FirstFT: US Senate approves $40bn Ukraine aid package

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The US Senate approved $40bn in fresh military, economic and humanitarian assistance for Ukraine yesterday, as Russia presses an offensive in the Donbas region.

The vote passed 86-11 after a week-long delay, despite opposition from a handful of self-described America First Republicans. US president Joe Biden is now expected to quickly sign the measure, freeing up vital assistance as the war enters its fourth month.

The $40bn package is more than the $33bn Biden requested three weeks ago, and includes increased spending on defence and humanitarian aid.

Biden welcomed the bill’s passage and said Congress’s actions ensured there wouldn’t be a lapse in funds for Ukraine. The president will sign the measure once it is formally delivered by the Senate.

More than half of the funds in the new package will be earmarked for weapons, equipment and military financing for Ukraine, as well as for restoring US weapons stocks and support for European Command operations.

Thanks for reading FirstFT Asia. Here’s the rest of today’s news — Sarah

1. Sri Lanka defaults on foreign debt for the first time Sri Lanka’s central bank has confirmed the country has missed a deadline for foreign debt repayments, deepening the economic and political crisis. The island — which has never defaulted before — owes about $51bn in overseas debt to bilateral creditors and international bondholders.

2. Google’s Russian unit to file for bankruptcy The US tech group plans to file for bankruptcy after authorities in the country seized its bank account, saying it had become “untenable for our Russia office to function”. Google said it would continue to provide free services, including search, YouTube, Gmail, Maps, Android and Play, to users in Russia.

3. Joe Biden bids to boost alliances in Asia The US president visits South Korea and Japan as worries rise over a potential Chinese military action against Taiwan. Biden is expected to address those concerns and reassure countries that his administration has not diverted attention from China, which he has called his top foreign policy challenge.

4. Luxury goods leaders bet booming US will offset China hit Some investors worry that Covid-19 lockdowns in China, sanctions on Russia and the global cost of living crisis could hurt demand for luxury goods. But two top executives in the industry have insisted their businesses will continue to grow and that faltering Chinese demand will rebound.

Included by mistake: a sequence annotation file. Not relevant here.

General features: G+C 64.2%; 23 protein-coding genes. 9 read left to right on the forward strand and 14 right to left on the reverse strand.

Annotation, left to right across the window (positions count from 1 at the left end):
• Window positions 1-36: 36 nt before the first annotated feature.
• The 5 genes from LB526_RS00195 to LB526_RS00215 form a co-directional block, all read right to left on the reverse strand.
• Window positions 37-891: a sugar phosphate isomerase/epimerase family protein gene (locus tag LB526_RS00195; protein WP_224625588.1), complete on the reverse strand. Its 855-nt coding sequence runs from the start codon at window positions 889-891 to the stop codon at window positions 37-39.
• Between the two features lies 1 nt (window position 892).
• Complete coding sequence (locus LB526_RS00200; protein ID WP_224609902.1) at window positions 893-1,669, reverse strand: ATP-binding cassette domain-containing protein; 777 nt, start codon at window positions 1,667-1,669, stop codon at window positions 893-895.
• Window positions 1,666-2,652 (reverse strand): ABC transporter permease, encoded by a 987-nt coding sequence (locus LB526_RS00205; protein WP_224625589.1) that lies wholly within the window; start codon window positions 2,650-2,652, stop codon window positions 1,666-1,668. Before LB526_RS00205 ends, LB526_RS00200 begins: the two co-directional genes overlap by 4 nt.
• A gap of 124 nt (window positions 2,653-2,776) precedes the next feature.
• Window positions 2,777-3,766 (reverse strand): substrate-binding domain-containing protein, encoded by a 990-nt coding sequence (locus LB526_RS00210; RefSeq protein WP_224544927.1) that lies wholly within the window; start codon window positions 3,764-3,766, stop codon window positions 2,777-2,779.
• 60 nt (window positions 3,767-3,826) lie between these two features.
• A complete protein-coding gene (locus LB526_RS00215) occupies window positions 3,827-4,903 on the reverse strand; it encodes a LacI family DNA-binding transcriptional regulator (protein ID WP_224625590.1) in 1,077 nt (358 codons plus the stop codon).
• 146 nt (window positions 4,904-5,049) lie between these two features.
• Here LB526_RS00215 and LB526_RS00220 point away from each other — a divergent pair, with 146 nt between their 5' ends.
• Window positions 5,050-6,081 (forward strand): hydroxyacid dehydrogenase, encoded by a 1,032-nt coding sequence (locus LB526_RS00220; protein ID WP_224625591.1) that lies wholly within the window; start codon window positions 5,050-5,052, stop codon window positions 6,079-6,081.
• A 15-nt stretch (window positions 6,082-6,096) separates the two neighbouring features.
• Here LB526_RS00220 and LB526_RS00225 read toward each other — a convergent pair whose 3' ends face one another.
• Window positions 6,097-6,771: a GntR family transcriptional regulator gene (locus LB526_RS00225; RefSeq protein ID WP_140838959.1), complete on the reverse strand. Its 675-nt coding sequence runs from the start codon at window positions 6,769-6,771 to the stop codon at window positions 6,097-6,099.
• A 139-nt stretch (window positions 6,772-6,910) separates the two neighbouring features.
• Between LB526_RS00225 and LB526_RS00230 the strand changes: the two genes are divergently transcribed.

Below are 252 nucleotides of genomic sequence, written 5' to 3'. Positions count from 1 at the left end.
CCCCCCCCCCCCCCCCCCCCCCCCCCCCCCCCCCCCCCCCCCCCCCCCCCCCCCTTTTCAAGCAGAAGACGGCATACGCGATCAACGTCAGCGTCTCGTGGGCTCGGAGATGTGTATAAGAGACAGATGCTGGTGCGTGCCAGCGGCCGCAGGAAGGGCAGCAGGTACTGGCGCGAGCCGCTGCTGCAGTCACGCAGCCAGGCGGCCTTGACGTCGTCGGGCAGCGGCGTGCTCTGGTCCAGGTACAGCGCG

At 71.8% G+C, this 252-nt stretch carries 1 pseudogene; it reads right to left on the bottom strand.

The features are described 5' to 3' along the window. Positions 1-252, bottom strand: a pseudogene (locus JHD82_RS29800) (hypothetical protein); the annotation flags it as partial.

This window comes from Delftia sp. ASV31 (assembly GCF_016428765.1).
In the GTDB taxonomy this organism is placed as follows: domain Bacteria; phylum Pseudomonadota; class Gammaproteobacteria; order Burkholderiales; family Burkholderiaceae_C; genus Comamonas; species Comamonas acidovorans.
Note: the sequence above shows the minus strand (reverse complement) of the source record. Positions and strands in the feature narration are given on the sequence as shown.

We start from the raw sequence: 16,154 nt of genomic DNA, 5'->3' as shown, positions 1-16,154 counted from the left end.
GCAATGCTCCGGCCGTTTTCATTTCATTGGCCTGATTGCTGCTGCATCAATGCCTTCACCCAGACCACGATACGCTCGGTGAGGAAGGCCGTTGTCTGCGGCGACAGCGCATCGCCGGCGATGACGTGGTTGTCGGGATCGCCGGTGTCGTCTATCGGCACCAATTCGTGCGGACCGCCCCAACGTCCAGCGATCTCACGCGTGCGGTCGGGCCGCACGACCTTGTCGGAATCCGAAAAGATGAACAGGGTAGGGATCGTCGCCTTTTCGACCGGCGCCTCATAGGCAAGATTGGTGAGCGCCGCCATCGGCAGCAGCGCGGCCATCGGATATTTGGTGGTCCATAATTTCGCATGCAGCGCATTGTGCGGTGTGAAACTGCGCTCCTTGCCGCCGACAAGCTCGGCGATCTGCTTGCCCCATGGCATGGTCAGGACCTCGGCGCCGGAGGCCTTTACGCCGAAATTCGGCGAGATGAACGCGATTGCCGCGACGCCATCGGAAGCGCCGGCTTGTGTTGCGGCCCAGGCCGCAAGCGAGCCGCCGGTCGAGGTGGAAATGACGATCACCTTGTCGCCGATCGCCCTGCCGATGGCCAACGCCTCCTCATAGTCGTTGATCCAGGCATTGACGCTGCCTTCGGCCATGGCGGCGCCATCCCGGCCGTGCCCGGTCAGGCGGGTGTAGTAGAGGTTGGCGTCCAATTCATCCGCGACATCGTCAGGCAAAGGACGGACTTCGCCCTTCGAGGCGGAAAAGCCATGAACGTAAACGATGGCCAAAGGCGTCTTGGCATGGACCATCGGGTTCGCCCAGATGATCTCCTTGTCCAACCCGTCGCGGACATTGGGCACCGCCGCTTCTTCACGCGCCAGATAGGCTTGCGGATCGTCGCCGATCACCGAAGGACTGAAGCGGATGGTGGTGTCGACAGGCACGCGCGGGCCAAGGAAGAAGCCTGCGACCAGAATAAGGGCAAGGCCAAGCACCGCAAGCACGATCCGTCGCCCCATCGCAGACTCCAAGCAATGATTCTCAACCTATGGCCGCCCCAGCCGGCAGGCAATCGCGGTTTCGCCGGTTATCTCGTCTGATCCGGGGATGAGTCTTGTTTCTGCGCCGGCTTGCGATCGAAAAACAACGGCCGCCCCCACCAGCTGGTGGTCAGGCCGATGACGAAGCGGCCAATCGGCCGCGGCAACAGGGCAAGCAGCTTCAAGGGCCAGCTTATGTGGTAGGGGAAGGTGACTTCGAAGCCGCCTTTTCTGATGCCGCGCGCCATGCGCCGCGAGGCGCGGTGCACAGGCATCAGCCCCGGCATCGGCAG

5. UAE’s new president takes power as dynasty speculation swirls Sheikh Mohammed, known as MBZ, could break with tradition and pick his son, rather than one of his brothers, as crown prince. “MBZ is already doing centralisation — this would be hyper-centralisation,” said Cinzia Bianco, a research fellow on Europe and the Gulf.

The days ahead

Japan April CPI data Last month’s consumer price index is set to be released today.

Ukraine Foreign ministers from the 46 Council of Europe member states meet today in Turin to discuss their response to Russia’s invasion of Ukraine.

Biden in Asia The US president begins his first trip to Asia in the role. He will meet the new president of South Korea, Yoon Seok-youl, today. On Sunday, Biden will head to Japan for discussions following the spate of weapons tests by North Korea.

Australian election Australians will vote on Saturday in a federal election. The incumbent Liberal-National coalition government — led by Prime minister Scott Morrison — is challenged by the Labor party. (The Guardian)

What else we’re reading

China’s crackdown reflects splits among policymakers In Beijing, rival factions are battling for influence amid a new regulatory storm. The fight is between senior party and government officials focused on economic growth and those more concerned with security and control, echoing infighting and policy guesswork that plagued China under Mao Zedong.

Images of Xi and Mao
© Greg Baker/AFP/Getty Images

Twitter deal leaves Elon Musk with no easy way out Could the Tesla boss walk away from his $44bn Twitter bid? As the richest person in the world appears to have second thoughts, the “bulletproof” modern deal agreement faces one of its biggest tests. Read our Explainer.

The Russian network helping Ukrainians flee A network of Russian volunteers, among them antiwar activists, is operating largely through word of mouth and the Telegram messaging app to help thousands of Ukrainian refugees get out of Russian displacement camps.

Corporate Japan wary of the sliding yen A weak currency was long a blessing for corporate Japan, especially large exporters. But as Russia’s invasion of Ukraine is sparking a surge in commodity prices, the yen’s spectacular fall is suddenly turning into a threat.

There is a moral case against crypto Mining digital currencies is not “just all a bit of harmless fun”, writes Jemima Kelly. The latest crypto crash should be an opportunity to reflect on the environmental, financial and psychological harm caused by mining coins, from growing e-waste to suicide attempts.


Being a real-life city planner sounds both complex and stressful. So why is it so much fun in game form? Balancing resources and attending to citizens’ diverse needs can be a satisfying puzzle. And, in recent years, city-builders have become more complex and environmentally minded.

A screen grab of Cities: Skylines is a modern successor to the original city-building game, ‘SimCity’
‘Cities: Skylines’ is a modern successor to the original city-building game, ‘SimCity’

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